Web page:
Trading Index (TRIN) divergence today. The Emini edged up to 1,347.75 on Wednesday. However, the Trading Index showed a very different picture. Keep reading below and I'll explain what adjustments I make to the raw data and how this very useful indicator can pin-point market turning points.
Some manipulation is required to get a useful TRIN indicator
Trading Index data is available for the NYSE and NASDAQ. These two sets of data don't always move in synch and so I average them to give a better picture of the overall stock market. The Trading Index is also calculated as a ratio of advancing / declining issues to advancing / declining volume. The ratio form of this index is not balanced since end-of-day readings can go as high as 3.0 and as low as 0.3, with neutral being 1. To get around this and give a more balanced looking indicator I take the Log of the index.
Lastly, I invert the index so that positive values correspond with up moves in the market and vice versa. All these adjustments are shown in the chart above with the indicator labeled Trading Index Adj.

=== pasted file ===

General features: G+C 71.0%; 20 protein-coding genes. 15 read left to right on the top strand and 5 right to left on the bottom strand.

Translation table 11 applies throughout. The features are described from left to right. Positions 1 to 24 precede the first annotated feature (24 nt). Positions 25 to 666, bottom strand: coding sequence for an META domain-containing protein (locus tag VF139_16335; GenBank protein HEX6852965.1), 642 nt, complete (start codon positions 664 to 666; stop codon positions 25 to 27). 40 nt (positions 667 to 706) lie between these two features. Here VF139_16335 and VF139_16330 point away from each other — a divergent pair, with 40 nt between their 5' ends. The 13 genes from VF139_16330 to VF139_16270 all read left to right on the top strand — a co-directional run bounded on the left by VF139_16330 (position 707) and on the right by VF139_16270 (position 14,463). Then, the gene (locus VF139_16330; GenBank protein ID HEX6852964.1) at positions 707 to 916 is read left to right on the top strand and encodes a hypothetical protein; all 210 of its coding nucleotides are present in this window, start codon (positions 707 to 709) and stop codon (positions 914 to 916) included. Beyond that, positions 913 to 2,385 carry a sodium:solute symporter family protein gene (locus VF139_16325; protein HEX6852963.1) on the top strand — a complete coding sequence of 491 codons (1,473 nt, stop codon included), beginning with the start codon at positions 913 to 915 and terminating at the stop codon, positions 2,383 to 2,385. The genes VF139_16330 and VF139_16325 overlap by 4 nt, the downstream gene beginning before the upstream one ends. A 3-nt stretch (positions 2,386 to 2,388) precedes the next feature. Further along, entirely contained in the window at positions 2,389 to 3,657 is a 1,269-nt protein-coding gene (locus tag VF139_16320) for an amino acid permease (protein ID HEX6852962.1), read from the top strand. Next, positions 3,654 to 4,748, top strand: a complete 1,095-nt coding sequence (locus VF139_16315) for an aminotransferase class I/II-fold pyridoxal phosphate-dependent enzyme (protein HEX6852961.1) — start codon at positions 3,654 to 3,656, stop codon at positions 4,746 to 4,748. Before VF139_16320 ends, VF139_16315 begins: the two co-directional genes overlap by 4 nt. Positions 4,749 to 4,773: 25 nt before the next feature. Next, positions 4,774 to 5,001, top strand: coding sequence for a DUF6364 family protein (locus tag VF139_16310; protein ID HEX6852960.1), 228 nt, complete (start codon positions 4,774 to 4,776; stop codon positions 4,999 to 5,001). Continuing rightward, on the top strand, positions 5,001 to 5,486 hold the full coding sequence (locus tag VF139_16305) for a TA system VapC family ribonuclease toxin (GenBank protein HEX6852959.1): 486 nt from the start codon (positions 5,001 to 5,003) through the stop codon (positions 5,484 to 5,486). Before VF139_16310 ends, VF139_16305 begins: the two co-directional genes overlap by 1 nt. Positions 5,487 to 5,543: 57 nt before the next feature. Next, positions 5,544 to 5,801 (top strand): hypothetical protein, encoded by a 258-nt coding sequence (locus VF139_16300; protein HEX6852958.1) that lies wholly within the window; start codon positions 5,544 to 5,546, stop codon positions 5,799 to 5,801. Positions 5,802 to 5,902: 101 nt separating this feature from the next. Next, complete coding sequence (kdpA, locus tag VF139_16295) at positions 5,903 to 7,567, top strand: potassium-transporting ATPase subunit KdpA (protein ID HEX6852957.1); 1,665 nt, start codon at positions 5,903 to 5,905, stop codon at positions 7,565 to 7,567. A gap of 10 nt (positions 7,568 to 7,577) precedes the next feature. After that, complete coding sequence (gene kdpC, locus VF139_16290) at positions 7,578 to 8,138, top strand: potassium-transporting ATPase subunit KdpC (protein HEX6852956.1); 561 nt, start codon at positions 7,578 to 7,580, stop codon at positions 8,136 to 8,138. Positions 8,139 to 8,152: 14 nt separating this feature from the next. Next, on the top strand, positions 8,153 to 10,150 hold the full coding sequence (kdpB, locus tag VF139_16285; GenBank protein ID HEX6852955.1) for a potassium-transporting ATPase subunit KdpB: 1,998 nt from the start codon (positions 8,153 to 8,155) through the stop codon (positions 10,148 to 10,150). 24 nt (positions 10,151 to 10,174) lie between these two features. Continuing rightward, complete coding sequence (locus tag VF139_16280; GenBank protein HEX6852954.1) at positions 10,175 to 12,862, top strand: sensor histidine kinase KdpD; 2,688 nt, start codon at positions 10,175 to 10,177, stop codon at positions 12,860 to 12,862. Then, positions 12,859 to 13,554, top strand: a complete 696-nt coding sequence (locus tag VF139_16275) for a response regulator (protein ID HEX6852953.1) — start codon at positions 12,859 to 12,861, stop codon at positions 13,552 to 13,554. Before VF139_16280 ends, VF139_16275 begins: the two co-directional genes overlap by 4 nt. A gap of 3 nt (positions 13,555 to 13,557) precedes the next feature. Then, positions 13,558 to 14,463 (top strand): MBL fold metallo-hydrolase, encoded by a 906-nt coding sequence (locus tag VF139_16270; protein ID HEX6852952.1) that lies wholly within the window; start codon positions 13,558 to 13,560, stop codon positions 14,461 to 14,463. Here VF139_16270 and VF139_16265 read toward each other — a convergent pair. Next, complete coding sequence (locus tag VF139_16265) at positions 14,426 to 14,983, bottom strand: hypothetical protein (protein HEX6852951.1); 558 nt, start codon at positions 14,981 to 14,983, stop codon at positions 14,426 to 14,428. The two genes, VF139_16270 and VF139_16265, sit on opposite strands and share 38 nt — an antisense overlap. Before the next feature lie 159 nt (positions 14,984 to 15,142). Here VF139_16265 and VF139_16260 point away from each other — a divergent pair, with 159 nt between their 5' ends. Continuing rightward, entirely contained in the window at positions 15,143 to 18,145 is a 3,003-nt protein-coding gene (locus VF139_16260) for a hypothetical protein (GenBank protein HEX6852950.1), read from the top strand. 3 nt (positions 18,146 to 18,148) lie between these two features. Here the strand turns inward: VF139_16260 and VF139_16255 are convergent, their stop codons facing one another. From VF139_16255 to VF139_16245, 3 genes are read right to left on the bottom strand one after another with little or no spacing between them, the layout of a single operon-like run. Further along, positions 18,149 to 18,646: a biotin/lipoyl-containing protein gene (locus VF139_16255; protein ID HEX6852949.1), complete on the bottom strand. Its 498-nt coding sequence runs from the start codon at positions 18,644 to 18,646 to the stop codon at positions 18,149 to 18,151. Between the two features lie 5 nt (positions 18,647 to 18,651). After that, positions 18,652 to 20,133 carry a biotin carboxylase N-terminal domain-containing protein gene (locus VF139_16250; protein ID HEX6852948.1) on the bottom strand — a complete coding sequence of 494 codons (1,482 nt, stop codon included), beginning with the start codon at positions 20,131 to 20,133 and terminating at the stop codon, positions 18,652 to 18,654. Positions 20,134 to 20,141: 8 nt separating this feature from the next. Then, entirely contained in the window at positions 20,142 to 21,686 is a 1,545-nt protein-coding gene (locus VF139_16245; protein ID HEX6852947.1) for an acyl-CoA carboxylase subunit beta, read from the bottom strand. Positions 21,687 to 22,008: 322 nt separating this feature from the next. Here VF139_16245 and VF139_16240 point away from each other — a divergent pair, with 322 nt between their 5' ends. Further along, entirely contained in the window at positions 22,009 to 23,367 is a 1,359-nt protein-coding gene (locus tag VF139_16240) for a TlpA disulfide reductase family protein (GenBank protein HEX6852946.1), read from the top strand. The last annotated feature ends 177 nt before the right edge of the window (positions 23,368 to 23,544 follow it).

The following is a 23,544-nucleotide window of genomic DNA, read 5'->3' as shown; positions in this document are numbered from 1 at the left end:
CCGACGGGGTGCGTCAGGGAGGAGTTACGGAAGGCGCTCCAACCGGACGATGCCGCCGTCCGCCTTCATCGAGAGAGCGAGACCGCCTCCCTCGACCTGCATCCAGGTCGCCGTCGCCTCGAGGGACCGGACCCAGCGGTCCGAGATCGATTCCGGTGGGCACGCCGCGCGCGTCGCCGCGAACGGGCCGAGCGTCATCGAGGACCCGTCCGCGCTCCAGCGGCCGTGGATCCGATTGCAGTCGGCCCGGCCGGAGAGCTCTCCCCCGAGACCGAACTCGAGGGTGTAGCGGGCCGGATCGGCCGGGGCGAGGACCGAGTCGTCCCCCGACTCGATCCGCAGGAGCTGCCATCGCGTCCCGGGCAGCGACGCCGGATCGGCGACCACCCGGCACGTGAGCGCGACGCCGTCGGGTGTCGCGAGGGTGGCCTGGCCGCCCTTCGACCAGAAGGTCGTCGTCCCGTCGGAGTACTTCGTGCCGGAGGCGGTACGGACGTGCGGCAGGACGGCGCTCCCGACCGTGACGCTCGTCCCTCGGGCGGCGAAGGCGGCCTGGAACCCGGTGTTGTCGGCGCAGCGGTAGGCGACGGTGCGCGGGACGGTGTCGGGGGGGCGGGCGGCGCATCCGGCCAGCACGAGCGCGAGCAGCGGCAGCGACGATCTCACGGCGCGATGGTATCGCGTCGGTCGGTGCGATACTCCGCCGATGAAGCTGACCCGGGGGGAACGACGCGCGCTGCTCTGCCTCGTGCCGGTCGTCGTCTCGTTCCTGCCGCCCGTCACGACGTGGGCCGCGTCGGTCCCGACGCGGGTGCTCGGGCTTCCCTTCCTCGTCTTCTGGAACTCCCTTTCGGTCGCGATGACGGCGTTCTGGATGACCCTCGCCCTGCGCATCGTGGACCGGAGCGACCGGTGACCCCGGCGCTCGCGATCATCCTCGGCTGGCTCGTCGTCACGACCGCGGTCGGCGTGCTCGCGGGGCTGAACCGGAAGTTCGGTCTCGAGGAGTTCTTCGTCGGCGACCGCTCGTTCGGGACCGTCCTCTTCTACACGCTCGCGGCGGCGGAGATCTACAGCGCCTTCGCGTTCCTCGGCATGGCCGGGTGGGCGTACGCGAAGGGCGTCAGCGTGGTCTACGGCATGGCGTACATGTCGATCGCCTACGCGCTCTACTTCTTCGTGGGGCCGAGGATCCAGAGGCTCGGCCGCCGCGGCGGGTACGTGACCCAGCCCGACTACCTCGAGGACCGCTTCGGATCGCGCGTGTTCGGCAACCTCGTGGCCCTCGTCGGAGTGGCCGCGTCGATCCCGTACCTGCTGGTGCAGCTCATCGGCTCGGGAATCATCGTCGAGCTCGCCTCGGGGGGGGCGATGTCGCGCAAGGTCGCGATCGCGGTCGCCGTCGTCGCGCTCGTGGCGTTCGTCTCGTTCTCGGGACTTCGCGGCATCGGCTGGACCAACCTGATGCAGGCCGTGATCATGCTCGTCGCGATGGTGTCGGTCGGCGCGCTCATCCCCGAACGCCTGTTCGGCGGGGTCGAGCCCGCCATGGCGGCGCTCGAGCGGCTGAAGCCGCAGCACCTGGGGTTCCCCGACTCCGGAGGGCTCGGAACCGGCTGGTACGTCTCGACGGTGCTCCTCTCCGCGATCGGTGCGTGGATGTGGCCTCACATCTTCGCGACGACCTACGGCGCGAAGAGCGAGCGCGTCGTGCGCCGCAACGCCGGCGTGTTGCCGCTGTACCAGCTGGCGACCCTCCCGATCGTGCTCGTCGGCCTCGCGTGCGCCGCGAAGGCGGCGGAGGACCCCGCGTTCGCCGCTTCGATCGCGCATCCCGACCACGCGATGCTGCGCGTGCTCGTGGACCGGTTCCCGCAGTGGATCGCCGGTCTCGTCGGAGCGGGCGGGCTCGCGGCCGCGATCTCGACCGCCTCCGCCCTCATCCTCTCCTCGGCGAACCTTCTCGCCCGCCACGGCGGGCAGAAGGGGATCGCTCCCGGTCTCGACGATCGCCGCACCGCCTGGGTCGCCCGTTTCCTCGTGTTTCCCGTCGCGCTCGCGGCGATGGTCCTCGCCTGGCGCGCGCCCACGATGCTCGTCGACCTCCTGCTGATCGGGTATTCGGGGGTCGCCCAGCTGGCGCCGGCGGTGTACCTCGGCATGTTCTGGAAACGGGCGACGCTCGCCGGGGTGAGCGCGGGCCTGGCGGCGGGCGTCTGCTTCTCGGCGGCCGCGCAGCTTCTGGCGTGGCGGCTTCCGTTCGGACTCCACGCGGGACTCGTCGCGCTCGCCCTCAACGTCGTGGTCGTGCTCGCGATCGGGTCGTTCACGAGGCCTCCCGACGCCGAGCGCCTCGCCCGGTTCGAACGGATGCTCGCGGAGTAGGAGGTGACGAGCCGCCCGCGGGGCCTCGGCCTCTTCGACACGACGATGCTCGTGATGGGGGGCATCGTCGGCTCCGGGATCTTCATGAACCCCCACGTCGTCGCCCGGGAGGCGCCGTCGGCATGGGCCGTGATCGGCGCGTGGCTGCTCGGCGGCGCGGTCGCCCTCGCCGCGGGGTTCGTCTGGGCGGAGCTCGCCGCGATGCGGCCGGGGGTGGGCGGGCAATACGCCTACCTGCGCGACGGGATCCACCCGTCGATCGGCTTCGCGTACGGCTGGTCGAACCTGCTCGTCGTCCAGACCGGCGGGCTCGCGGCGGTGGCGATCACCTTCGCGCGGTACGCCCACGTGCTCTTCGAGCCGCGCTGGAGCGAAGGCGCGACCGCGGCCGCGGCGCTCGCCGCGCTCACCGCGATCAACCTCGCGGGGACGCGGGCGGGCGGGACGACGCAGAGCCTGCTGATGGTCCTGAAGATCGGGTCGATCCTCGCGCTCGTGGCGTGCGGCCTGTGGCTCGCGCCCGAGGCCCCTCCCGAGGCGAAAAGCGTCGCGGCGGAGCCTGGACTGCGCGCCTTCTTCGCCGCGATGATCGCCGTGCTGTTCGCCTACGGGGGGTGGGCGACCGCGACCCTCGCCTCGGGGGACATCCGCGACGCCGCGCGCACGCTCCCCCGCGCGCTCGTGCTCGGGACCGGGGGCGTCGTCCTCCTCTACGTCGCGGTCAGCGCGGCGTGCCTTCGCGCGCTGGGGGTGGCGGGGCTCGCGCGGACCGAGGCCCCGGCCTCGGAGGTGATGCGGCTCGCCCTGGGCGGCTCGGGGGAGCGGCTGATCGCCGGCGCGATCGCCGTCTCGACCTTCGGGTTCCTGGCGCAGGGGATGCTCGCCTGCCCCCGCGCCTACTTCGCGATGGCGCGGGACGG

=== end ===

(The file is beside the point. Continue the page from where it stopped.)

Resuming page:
Look for divergence between the market and the Trading Index (TRIN)
Divergence happens when the market advances but the Trading Index is negative and vice versa. Remember a market advance in this instance is when the Close is greater than the Open. These divergences are also shown in the chart above as white and red dots on the daily bars. White dots are bearish and red dots are bullish. As you can see, today the market advanced but the adjusted Trading Index was negative – a bearish signal.
This is one of my favorite indicators but beware
Looking back on the chart you can see how well this single indicator pin-points market turning points. Don't use this indicator alone though, combine it with other non-correlated market indicators to identify high probability market turning points.